Tax planning is probably something business owners think about twice a year: when the return is being prepared and possibly at the end of the year. This, however, is short-sighted. Now is a great time to evaluate your tax situation and implement some strategic measures. We suggest five approaches worth considering.
1) Review Income Tax Payments – If your model is to pay income taxes on business profits through estimated taxes, you have two more times to get it right: September 15, 2017 and January 16, 2018. Review the amounts with your accountant to prevent overpaying—why offer the government an interest-free loan? Then there is underpaying, which can cause costly tax interest and/or penalties. Remember that estimated taxes include not only regular income taxes (including the alternative minimum tax) but may also include:
- Self-employment tax
- .9% additional Medicare tax on earned income
- 3.8% additional Medicare tax on net investment income
2) Assess Your Profitability – Consider a few strategies to boost tax savings if 2017 is revealing itself to be a solid year for you:
- Buy Equipment. In 2017, you can expense up to $510,000 worth of equipment purchases (even if you finance them) instead of depreciating the cost over a number of years. This amount is phased out dollar for dollar to the extent your eligible property exceeds $2,030,000.
- Hire Wisely. As you increase your staffing, bear in mind that the work opportunity credit rewards you for hiring someone from a targeted group, such as a qualified veteran.
- Create a Qualified Retirement Plan. You can cut your current tax bill through contributions to a qualified retirement plan. There are several plan options, and the one to choose depends on whether you have employees and how much of the contributions the business can afford to shoulder.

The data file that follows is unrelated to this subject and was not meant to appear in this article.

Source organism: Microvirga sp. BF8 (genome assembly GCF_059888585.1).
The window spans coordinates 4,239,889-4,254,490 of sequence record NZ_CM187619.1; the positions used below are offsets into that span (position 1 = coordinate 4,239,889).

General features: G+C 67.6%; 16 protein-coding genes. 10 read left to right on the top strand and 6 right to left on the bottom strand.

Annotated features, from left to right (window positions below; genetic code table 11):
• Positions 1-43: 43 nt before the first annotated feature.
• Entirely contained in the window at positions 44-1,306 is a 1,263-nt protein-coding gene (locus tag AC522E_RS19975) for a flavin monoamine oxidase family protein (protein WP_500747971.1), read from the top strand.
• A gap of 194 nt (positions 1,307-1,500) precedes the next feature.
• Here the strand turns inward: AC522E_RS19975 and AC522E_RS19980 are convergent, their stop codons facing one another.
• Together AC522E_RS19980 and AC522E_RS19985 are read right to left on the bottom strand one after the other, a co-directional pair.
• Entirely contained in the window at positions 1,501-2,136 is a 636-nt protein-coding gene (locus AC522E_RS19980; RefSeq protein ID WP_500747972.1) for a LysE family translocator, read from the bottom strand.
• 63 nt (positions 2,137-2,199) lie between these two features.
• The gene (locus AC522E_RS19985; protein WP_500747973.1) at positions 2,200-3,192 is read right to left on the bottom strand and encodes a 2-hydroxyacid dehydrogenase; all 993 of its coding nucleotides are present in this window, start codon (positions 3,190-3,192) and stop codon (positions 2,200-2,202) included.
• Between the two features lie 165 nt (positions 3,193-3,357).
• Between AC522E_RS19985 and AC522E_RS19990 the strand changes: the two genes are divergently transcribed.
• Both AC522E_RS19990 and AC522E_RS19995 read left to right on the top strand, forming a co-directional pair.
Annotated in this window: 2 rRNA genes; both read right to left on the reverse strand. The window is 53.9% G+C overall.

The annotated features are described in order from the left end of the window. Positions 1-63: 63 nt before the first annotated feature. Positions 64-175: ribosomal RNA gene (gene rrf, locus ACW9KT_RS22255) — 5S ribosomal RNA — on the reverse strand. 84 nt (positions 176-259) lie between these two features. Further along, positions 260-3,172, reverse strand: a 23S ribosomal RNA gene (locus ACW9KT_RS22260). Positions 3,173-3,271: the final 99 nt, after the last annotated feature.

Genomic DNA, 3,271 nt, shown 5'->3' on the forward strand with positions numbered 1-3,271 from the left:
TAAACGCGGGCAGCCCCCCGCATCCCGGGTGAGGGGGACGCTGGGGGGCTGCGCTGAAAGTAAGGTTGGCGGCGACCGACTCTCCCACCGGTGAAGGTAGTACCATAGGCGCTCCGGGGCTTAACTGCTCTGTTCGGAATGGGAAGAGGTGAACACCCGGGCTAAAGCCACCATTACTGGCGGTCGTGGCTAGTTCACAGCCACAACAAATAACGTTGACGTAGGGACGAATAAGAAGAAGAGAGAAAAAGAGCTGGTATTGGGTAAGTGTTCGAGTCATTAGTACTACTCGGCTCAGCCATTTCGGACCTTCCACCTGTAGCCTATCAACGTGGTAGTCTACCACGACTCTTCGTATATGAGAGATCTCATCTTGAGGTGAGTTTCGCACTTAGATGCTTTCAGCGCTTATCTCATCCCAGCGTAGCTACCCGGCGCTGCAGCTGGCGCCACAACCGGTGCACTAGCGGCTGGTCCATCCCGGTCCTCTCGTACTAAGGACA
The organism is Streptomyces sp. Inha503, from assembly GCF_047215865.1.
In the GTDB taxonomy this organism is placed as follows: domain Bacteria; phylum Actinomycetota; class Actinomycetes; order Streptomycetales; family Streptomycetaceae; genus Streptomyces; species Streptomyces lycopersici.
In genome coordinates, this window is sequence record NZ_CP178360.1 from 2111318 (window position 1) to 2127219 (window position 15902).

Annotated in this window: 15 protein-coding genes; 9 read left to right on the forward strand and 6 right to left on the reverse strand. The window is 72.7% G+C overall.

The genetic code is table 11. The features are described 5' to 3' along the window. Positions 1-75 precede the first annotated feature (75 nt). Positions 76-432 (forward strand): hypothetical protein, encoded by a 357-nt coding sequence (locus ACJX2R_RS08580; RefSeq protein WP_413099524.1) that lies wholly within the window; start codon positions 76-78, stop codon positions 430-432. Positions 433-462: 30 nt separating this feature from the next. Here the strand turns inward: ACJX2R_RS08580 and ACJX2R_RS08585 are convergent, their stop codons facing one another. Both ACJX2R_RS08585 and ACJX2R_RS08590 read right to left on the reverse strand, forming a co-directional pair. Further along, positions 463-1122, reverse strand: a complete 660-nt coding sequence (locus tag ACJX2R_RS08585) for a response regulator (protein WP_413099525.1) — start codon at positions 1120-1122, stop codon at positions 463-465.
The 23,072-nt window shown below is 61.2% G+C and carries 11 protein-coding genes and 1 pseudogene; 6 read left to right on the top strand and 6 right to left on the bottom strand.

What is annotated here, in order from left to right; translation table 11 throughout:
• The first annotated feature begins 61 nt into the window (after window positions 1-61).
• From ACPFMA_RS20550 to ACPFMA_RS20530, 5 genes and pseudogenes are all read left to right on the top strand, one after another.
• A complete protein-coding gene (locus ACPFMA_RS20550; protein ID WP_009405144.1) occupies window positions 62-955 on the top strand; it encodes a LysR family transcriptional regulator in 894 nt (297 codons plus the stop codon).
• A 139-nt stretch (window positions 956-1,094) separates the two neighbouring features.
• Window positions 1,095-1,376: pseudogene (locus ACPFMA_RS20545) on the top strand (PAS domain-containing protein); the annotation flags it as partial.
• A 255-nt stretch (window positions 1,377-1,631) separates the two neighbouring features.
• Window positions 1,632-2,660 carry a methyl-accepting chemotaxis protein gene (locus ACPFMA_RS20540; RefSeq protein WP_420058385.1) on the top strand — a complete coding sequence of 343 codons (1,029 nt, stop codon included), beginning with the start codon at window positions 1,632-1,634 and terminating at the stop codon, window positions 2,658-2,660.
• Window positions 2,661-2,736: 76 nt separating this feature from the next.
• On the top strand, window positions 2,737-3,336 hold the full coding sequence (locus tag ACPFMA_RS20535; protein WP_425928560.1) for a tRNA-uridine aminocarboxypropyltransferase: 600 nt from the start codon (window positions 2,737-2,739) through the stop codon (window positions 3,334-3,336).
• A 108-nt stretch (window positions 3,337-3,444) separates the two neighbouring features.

3) Issue Stock – If you’re a qualifying C corporation (with gross assets less than $50 million in addition to other restrictions) in manufacturing, technology, retail or wholesale, you may qualify to issue stock (referred to as a small business stock, or Section 1202 stock) that will permit the shareholder to eventually obtain tax-free treatment for any capital gain. If you issue the stock now and it’s held for more than five years, then all of the gain is tax free. The stock must be acquired in exchange for cash, property or services (not received through a gift or inheritance). It can be used to bring in new investors or reward employees.
4) Meet With Your Tax Advisor – Most small business owners use CPAs or other tax advisors to prepare and file their returns. These professionals also can serve as business advisors throughout the year, offering guidance on what businesses can do to maximize profitability while minimizing taxes. Schedule a meeting to review your profits and losses, and craft a tax plan with current information, while also considering projections and past performance.
5) Expand Your Research and Development (R&D) – It’s not only big companies like drug manufacturers and technology companies that invest in R&D. Whether you engage in R&D to develop a product or to identify new methods for your operations by, for example, creating internal software, you may qualify tax credits. This could help to underwrite the cost for the research.
A “qualified small business” can choose to use the credit as an offset to the employer’s share of Social Security taxes (up to $250,000) rather than using it against income taxes. Businesses that qualify are those with less than $5 million in gross receipts for the current year and no gross receipts for any year preceding the fifth year prior to the current year. For example, a business with $4 million in receipts in 2017 and no gross receipts prior to 2012 may use this option.
In summary, the key takeaway here is to prevent missing an opportunity to review your tax position and determine the strategies you can use between now and the end of the year to optimize your 2017 tax bill.
Do you have questions about how to approach midyear tax-saving strategies? Please contact Jim Forbes at 440-449-6800 or firstname.lastname@example.org.